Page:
About two months ago, I plunked down about $1,600 to get a pair of Google Glass.
I wish it were.
I have an iPhone. No plans to switch. That means that, at this point, I don't have GPS, one of the most coveted features of Glass.
I do have my calendar, photography, videos, occasionally the ability to Google and ask Google questions ala Siri, and the ability to make phone calls and share items with friends.
No Wifi Connectivity, Little Functionality
For the mainstay of Glass functionality, however, you need wifi. When I got Glass, I upgraded my AT&T iPhone plan so that I would have a personal wifi hotspot for Glass. The result? Sometimes I have connectivity, though most of the time I don't. On occasion, when I do have wifi connectivity, I have gotten the Google equivalent of a "Fail Whale", a message telling me that Google can't be reached at the moment.
Without wifi, you are pretty much left with an expensive camera/video.
So I just stopped by an AT&T store tonight to increase my data plan and mentioned my problem with Glass (and laptop) connectivity. The rep was quick to say that the iPhone wifi hubspot really isn't all that good and that I should get myself an AT&T wifi hub device, the "Unite", for twenty bucks a month. He said I should see a big difference.
Got home, went to the Glass site to register the new wifi network and was stumped at the question posed, though I had confronted it once before:
Now, you may be shaking your head at me not knowing whether to answer "WPA" or "WEP", but I'm going to guess that a lot of other consumers are going to be stumped by the choice - and, yes, we can Google it, but should we have to? As a lawyer, I have been trained not to use any terms someone may not understand without explaining them. Would it be too much to have a notation underneath explaining the difference or offering some technical guidance? But, that's a minor, UX (user experience) point.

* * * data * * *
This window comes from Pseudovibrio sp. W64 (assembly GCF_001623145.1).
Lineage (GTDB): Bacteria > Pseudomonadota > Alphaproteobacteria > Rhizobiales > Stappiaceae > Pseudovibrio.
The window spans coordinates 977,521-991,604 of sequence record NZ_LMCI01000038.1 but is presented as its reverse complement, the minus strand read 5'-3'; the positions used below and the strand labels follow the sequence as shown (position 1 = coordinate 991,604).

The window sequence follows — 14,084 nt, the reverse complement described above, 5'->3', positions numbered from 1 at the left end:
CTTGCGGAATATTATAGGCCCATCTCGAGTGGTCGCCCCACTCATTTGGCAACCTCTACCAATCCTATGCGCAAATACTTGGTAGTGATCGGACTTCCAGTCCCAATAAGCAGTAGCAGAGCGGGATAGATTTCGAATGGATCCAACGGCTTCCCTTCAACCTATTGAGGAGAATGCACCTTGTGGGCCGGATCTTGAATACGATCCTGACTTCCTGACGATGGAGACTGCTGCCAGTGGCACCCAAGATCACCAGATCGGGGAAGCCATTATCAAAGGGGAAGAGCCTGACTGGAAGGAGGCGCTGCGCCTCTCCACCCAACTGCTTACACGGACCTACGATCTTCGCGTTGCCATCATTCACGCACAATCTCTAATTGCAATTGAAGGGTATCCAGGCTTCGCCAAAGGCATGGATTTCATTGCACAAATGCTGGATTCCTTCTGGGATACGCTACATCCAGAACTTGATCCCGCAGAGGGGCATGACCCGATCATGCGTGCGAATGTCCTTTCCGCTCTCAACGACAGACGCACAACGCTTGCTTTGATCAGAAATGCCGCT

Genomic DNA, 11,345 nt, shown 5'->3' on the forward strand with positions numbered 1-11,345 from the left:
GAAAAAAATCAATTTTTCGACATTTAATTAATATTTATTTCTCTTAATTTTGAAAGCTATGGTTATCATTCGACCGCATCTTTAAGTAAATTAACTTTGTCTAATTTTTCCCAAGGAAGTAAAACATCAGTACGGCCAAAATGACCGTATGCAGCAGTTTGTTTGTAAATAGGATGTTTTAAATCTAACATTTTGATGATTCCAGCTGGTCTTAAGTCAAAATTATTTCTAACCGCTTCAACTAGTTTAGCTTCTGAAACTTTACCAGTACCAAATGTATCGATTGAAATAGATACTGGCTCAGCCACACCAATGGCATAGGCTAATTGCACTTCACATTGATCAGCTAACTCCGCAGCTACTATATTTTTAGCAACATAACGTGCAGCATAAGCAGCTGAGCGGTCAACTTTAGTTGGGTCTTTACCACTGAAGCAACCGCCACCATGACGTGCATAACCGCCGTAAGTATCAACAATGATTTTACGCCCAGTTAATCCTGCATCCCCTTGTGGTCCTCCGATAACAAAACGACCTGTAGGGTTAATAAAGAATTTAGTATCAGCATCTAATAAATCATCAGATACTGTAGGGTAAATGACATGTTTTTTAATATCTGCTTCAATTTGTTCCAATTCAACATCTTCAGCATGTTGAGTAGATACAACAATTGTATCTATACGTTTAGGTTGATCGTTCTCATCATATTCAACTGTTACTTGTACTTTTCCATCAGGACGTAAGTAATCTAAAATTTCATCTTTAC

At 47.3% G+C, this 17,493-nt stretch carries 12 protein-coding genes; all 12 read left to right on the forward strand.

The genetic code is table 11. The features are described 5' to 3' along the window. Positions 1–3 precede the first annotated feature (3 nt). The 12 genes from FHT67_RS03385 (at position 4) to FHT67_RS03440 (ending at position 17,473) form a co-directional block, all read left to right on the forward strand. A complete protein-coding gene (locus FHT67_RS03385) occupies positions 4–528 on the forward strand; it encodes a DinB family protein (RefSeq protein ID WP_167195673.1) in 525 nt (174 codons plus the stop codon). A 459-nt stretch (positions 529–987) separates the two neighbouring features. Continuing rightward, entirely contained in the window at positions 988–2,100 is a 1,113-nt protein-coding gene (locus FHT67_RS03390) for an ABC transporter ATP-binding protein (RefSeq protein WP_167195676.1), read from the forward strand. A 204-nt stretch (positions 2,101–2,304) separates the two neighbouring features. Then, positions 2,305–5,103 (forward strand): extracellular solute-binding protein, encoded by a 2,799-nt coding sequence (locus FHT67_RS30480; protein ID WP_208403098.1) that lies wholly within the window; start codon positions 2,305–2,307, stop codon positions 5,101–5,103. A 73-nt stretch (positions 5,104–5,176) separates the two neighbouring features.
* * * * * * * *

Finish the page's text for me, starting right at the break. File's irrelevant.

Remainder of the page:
Thinking it would be just as easy for me to try one, then the other if the first didn't work, I did just that. Both failed to connect, despite generating a QR code (part of the new network registration) and a signal saying that Glass was connecting.
So, when I get a moment, I'll try and stop by Google in NYC to see if they can help me. I don't have the time to go searching for an answer. ("Then maybe you don't have time to be an Explorer," someone will be quick to intone. I realized when I ventured into the program that my approach to exploring would be somewhat passive, seeing where the stream of iterations might take me, rather than me boating to different destinations.) Should it be so difficult? I think not.
But, Beware Suggesting that You Are Not Thrilled with Glass Or You May Be Targeted a "Bad Explorer"
When I have raised a general sense of disappointment with Glass, the response from some Explorers has to remind me that I signed up for a beta project, that cool stuff is being done in medicine, that cool recipes are being shared every holiday, etc., etc.. Blah, blah, blah. I would just like to be able to say that I have something that is pretty cool and easy to use, that makes my day a little easier and more interesting.
Nearly everyone is pretty excited when they first look into Glass. It would be much cooler, I would have to think, if I had connectivity on a consistent basis.